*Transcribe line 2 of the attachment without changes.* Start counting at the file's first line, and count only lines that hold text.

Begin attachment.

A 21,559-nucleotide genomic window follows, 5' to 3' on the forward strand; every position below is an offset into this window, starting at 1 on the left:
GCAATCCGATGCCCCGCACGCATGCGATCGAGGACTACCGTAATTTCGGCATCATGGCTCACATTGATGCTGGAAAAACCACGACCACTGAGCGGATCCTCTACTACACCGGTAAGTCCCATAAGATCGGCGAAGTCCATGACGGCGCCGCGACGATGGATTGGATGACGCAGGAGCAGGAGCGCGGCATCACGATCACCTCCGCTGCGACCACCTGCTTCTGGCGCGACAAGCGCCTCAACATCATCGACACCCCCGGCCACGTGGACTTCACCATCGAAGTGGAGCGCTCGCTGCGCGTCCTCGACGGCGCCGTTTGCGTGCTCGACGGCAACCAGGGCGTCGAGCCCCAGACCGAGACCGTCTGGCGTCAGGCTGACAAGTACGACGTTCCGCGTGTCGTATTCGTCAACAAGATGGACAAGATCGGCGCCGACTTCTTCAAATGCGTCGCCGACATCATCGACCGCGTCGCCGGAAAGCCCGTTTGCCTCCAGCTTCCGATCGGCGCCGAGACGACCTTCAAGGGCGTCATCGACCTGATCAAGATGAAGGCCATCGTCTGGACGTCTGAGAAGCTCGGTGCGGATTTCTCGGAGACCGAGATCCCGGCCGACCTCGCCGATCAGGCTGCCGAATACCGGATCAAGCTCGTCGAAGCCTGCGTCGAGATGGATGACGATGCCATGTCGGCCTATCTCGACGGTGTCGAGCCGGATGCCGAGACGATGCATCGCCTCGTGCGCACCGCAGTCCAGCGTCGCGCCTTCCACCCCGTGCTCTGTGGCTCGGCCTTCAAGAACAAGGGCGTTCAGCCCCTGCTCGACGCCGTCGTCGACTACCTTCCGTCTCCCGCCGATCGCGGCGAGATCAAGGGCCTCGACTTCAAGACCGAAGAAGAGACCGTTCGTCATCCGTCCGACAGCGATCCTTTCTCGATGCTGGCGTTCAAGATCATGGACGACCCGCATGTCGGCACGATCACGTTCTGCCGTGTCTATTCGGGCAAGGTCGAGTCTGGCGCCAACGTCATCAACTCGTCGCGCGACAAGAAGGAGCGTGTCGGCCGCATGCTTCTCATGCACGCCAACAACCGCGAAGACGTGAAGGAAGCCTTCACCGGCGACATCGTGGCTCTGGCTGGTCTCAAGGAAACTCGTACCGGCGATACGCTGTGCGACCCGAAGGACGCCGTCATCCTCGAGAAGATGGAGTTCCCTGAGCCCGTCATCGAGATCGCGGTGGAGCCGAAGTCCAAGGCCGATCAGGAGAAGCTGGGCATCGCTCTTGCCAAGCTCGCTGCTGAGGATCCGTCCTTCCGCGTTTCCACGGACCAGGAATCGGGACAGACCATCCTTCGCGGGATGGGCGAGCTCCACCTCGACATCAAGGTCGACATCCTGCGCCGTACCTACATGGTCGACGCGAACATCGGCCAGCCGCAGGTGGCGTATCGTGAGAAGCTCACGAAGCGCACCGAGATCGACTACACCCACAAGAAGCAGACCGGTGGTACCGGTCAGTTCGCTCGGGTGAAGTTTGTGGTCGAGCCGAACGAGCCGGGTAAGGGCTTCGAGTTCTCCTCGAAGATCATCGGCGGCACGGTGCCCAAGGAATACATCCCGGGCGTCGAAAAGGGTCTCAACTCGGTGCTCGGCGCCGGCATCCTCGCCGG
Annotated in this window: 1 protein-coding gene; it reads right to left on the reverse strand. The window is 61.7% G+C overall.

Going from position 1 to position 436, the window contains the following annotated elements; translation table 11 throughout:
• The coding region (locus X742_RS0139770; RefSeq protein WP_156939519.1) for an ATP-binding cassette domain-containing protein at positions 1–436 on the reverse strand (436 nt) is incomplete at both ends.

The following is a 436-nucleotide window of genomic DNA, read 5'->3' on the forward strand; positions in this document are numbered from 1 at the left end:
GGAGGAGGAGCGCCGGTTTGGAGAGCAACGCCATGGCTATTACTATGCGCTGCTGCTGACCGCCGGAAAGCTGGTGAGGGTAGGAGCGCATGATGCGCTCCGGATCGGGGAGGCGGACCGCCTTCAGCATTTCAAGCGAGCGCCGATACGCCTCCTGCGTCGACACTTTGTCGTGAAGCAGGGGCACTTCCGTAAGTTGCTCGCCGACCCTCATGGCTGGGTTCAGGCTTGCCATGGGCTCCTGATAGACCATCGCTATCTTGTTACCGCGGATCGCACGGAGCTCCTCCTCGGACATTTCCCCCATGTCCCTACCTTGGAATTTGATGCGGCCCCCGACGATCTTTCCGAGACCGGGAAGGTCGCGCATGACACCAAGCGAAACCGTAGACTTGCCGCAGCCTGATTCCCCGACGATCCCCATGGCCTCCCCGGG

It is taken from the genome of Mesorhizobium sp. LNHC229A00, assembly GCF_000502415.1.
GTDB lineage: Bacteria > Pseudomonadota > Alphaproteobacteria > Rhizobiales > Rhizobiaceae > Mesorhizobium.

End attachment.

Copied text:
GCAATCCGATGCCCCGCACGCATGCGATCGAGGACTACCGTAATTTCGGCATCATGGCTCACATTGATGCTGGAAAAACCACGACCACTGAGCGGATCCTCTACTACACCGGTAAGTCCCATAAGATCGGCGAAGTCCATGACGGCGCCGCGACGATGGATTGGATGACGCAGGAGCAGGAGCGCGGCATCACGATCACCTCCGCTGCGACCACCTGCTTCTGGCGCGACAAGCGCCTCAACATCATCGACACCCCCGGCCACGTGGACTTCACCATCGAAGTGGAGCGCTCGCTGCGCGTCCTCGACGGCGCCGTTTGCGTGCTCGACGGCAACCAGGGCGTCGAGCCCCAGACCGAGACCGTCTGGCGTCAGGCTGACAAGTACGACGTTCCGCGTGTCGTATTCGTCAACAAGATGGACAAGATCGGCGCCGACTTCTTCAAATGCGTCGCCGACATCATCGACCGCGTCGCCGGAAAGCCCGTTTGCCTCCAGCTTCCGATCGGCGCCGAGACGACCTTCAAGGGCGTCATCGACCTGATCAAGATGAAGGCCATCGTCTGGACGTCTGAGAAGCTCGGTGCGGATTTCTCGGAGACCGAGATCCCGGCCGACCTCGCCGATCAGGCTGCCGAATACCGGATCAAGCTCGTCGAAGCCTGCGTCGAGATGGATGACGATGCCATGTCGGCCTATCTCGACGGTGTCGAGCCGGATGCCGAGACGATGCATCGCCTCGTGCGCACCGCAGTCCAGCGTCGCGCCTTCCACCCCGTGCTCTGTGGCTCGGCCTTCAAGAACAAGGGCGTTCAGCCCCTGCTCGACGCCGTCGTCGACTACCTTCCGTCTCCCGCCGATCGCGGCGAGATCAAGGGCCTCGACTTCAAGACCGAAGAAGAGACCGTTCGTCATCCGTCCGACAGCGATCCTTTCTCGATGCTGGCGTTCAAGATCATGGACGACCCGCATGTCGGCACGATCACGTTCTGCCGTGTCTATTCGGGCAAGGTCGAGTCTGGCGCCAACGTCATCAACTCGTCGCGCGACAAGAAGGAGCGTGTCGGCCGCATGCTTCTCATGCACGCCAACAACCGCGAAGACGTGAAGGAAGCCTTCACCGGCGACATCGTGGCTCTGGCTGGTCTCAAGGAAACTCGTACCGGCGATACGCTGTGCGACCCGAAGGACGCCGTCATCCTCGAGAAGATGGAGTTCCCTGAGCCCGTCATCGAGATCGCGGTGGAGCCGAAGTCCAAGGCCGATCAGGAGAAGCTGGGCATCGCTCTTGCCAAGCTCGCTGCTGAGGATCCGTCCTTCCGCGTTTCCACGGACCAGGAATCGGGACAGACCATCCTTCGCGGGATGGGCGAGCTCCACCTCGACATCAAGGTCGACATCCTGCGCCGTACCTACATGGTCGACGCGAACATCGGCCAGCCGCAGGTGGCGTATCGTGAGAAGCTCACGAAGCGCACCGAGATCGACTACACCCACAAGAAGCAGACCGGTGGTACCGGTCAGTTCGCTCGGGTGAAGTTTGTGGTCGAGCCGAACGAGCCGGGTAAGGGCTTCGAGTTCTCCTCGAAGATCATCGGCGGCACGGTGCCCAAGGAATACATCCCGGGCGTCGAAAAGGGTCTCAACTCGGTGCTCGGCGCCGGCATCCTCGCCGG